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Jakarta Post

First Mt. Sinabung evacuees may return home soon

  • Apriadi Gunawan

    The Jakarta Post

Medan   /   Sat, February 1, 2014   /  09:16 am

The government, via the National Disaster Mitigation Board (BNPB), plans to send home 13,828 evacuees whose homes lie beyond a 5-kilometer radius of Mount Sinabung, following a decline in volcanic activity from the volcano in the past few days.

BNPB head Syamsul Ma'€™arif, as head of the relief mission, said the planned repatriation of evacuees from 16 villages would be put into motion, while volcanic activity would continue to be monitored until the situation was safe.

'€œVolcanic activity has died down lately. This has prompted us to return 13,828 evacuees living beyond 5 km of the volcano'€™s crater. However, we will inform [those concerned] beforehand,'€ Syamsul said following a coordination meeting on further mitigation measures at the North Sumatra governor'€™s official residence in Medan on Thursday.

The meeting, attended by officials from the BNPB, relevant ministries and agencies and the North Sumatra administration, proposed the repatriation of evacuees from 16 villages near Mt. Sinabung, which has been erupting for the last five months.

When reached for confirmation, Mt. Sinabung observation officer Armen Putra said volcanic activity had further declined in the past week.

'€œVolcanic activity has dwindled in the past week, but molten lava flows are still frequent,'€ Armen told The Jakarta Post after confirming that Mt. Sinabung had erupted once again early on Friday.

He said Friday'€™s eruption was not as powerful as those in previous days. He added that the eruption, which occurred at 7:56 a.m., discharged volcanic dust up to 1,000 meters high and hot clouds as far as 2 km to the south.

Syamsul said despite the decrease in volcanic activity, the BNPB would wait for a recommendation from the Volcanology and Geological Disaster Mitigation Center (PVMBG) before sending the evacuees home.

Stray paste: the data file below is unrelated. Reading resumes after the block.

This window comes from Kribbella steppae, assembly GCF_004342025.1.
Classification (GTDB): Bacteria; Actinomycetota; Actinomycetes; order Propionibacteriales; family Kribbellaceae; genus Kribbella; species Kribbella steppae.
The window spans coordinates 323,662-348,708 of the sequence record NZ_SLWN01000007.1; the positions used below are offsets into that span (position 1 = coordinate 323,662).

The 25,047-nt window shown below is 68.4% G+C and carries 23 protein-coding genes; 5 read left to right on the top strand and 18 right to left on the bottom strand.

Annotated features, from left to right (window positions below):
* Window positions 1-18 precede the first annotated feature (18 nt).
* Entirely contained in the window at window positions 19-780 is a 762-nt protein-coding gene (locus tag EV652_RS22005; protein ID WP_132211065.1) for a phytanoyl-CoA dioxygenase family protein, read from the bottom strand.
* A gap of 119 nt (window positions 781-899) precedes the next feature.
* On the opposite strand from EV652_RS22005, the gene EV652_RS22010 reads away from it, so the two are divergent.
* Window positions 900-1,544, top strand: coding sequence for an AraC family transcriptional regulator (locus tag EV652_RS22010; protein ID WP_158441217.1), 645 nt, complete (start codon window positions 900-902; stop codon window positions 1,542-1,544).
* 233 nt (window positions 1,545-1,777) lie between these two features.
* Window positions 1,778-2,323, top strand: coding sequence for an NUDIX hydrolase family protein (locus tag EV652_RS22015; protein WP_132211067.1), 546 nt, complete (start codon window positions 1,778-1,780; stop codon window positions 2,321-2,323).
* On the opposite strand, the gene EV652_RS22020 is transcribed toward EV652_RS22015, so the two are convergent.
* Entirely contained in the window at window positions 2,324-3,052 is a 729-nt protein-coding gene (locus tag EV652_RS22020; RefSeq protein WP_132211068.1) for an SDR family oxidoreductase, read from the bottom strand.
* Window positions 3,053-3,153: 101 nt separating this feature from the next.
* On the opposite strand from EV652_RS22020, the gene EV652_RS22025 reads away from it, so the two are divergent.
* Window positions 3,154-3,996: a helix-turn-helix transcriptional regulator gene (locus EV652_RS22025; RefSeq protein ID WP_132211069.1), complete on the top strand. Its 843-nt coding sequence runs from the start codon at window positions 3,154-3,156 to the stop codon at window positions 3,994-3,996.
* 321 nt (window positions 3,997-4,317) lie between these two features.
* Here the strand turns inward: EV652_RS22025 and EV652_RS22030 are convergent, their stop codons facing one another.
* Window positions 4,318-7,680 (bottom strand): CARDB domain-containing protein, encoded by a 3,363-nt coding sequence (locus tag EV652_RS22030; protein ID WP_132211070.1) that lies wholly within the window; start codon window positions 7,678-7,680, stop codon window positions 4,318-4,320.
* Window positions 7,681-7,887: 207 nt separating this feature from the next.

Besides that, he added, his agency ensure that all necessary infrastructure, including roads leading to the villages, was in good condition and that power was available.

Separately, commander of the Mt. Sinabung Emergency Response Task Force, Let. Col. Asep Sukarna, who also heads up the Tanah Karo regional military command (Kodam), said he had heard about the BNPB'€™s plan to send home some of the evacuees. Asep said his unit would follow up the plan in a meeting with regency officials to discuss the repatriation'€™s logistics.

Data from the Karo regency administration showed the total number of displaced people following the eruptions of Mt. Sinabung was 30,117, or 9,388 families as of 12 p.m. on Friday, 1,244 of them small children. They are being accommodated in 42 shelters.

Last week, President Susilo Bambang Yudhoyono announced mitigation measures and recovery programs for the victims of Mt. Sinabung during a two-day visit to the area.

The short-term measures include disaster relief aid; the continuation of health care and education, such as providing scholarships for elementary, junior and senior high school children and university students; cash-for-work incentives for every household head; assistance for eruption victims whose farmland was damaged; collaboration with financial institutions to reschedule old loans; the provision of fresh loans; and the phasing out of interest on existing loans.

The government also plans to relocate residents living within a 3-km radius of the volcano and provide new settlements for affected residents between 5 and 7 km from the volcano.

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